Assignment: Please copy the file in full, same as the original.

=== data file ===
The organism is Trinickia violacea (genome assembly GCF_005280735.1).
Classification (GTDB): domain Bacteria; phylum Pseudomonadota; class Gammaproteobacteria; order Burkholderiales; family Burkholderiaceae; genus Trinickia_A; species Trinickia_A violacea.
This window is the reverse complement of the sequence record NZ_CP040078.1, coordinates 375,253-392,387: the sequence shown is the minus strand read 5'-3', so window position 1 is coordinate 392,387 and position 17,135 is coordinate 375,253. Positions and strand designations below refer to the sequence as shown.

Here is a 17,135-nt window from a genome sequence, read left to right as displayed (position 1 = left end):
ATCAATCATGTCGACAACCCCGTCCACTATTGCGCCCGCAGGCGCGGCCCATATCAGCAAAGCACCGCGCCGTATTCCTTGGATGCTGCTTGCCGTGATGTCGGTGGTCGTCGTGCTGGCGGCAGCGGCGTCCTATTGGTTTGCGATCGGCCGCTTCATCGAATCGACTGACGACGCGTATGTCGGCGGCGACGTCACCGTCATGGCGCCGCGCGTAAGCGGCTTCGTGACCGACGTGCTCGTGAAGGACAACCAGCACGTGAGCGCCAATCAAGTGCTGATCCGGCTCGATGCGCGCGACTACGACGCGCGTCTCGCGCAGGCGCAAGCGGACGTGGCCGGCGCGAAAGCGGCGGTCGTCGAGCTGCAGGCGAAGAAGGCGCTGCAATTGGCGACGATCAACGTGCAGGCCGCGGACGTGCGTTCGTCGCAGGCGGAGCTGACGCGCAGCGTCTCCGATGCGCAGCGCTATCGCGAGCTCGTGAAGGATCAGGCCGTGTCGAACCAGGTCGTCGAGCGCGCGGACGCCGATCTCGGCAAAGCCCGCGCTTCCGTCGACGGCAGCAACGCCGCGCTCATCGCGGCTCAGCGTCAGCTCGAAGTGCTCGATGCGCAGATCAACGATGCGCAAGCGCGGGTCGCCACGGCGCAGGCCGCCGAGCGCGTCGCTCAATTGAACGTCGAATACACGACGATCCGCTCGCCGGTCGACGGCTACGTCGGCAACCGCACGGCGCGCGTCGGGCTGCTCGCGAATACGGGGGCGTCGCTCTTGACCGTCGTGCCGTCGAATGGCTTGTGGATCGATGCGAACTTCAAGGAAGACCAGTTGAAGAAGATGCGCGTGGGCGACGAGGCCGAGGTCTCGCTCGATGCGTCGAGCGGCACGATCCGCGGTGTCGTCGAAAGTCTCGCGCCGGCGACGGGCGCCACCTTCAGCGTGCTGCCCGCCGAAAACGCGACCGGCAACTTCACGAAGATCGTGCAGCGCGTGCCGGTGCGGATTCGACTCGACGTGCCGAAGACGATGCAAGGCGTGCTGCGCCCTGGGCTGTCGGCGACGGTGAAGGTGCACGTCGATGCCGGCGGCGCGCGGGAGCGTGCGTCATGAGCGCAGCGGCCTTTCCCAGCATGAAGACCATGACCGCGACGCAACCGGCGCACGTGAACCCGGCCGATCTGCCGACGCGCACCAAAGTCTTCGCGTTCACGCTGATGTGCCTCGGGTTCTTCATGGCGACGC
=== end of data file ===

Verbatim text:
The organism is Trinickia violacea (genome assembly GCF_005280735.1).
Classification (GTDB): domain Bacteria; phylum Pseudomonadota; class Gammaproteobacteria; order Burkholderiales; family Burkholderiaceae; genus Trinickia_A; species Trinickia_A violacea.
This window is the reverse complement of the sequence record NZ_CP040078.1, coordinates 375,253-392,387: the sequence shown is the minus strand read 5'-3', so window position 1 is coordinate 392,387 and position 17,135 is coordinate 375,253. Positions and strand designations below refer to the sequence as shown.

Here is a 17,135-nt window from a genome sequence, read left to right as displayed (position 1 = left end):
ATCAATCATGTCGACAACCCCGTCCACTATTGCGCCCGCAGGCGCGGCCCATATCAGCAAAGCACCGCGCCGTATTCCTTGGATGCTGCTTGCCGTGATGTCGGTGGTCGTCGTGCTGGCGGCAGCGGCGTCCTATTGGTTTGCGATCGGCCGCTTCATCGAATCGACTGACGACGCGTATGTCGGCGGCGACGTCACCGTCATGGCGCCGCGCGTAAGCGGCTTCGTGACCGACGTGCTCGTGAAGGACAACCAGCACGTGAGCGCCAATCAAGTGCTGATCCGGCTCGATGCGCGCGACTACGACGCGCGTCTCGCGCAGGCGCAAGCGGACGTGGCCGGCGCGAAAGCGGCGGTCGTCGAGCTGCAGGCGAAGAAGGCGCTGCAATTGGCGACGATCAACGTGCAGGCCGCGGACGTGCGTTCGTCGCAGGCGGAGCTGACGCGCAGCGTCTCCGATGCGCAGCGCTATCGCGAGCTCGTGAAGGATCAGGCCGTGTCGAACCAGGTCGTCGAGCGCGCGGACGCCGATCTCGGCAAAGCCCGCGCTTCCGTCGACGGCAGCAACGCCGCGCTCATCGCGGCTCAGCGTCAGCTCGAAGTGCTCGATGCGCAGATCAACGATGCGCAAGCGCGGGTCGCCACGGCGCAGGCCGCCGAGCGCGTCGCTCAATTGAACGTCGAATACACGACGATCCGCTCGCCGGTCGACGGCTACGTCGGCAACCGCACGGCGCGCGTCGGGCTGCTCGCGAATACGGGGGCGTCGCTCTTGACCGTCGTGCCGTCGAATGGCTTGTGGATCGATGCGAACTTCAAGGAAGACCAGTTGAAGAAGATGCGCGTGGGCGACGAGGCCGAGGTCTCGCTCGATGCGTCGAGCGGCACGATCCGCGGTGTCGTCGAAAGTCTCGCGCCGGCGACGGGCGCCACCTTCAGCGTGCTGCCCGCCGAAAACGCGACCGGCAACTTCACGAAGATCGTGCAGCGCGTGCCGGTGCGGATTCGACTCGACGTGCCGAAGACGATGCAAGGCGTGCTGCGCCCTGGGCTGTCGGCGACGGTGAAGGTGCACGTCGATGCCGGCGGCGCGCGGGAGCGTGCGTCATGAGCGCAGCGGCCTTTCCCAGCATGAAGACCATGACCGCGACGCAACCGGCGCACGTGAACCCGGCCGATCTGCCGACGCGCACCAAAGTCTTCGCGTTCACGCTGATGTGCCTCGGGTTCTTCATGGCGACGC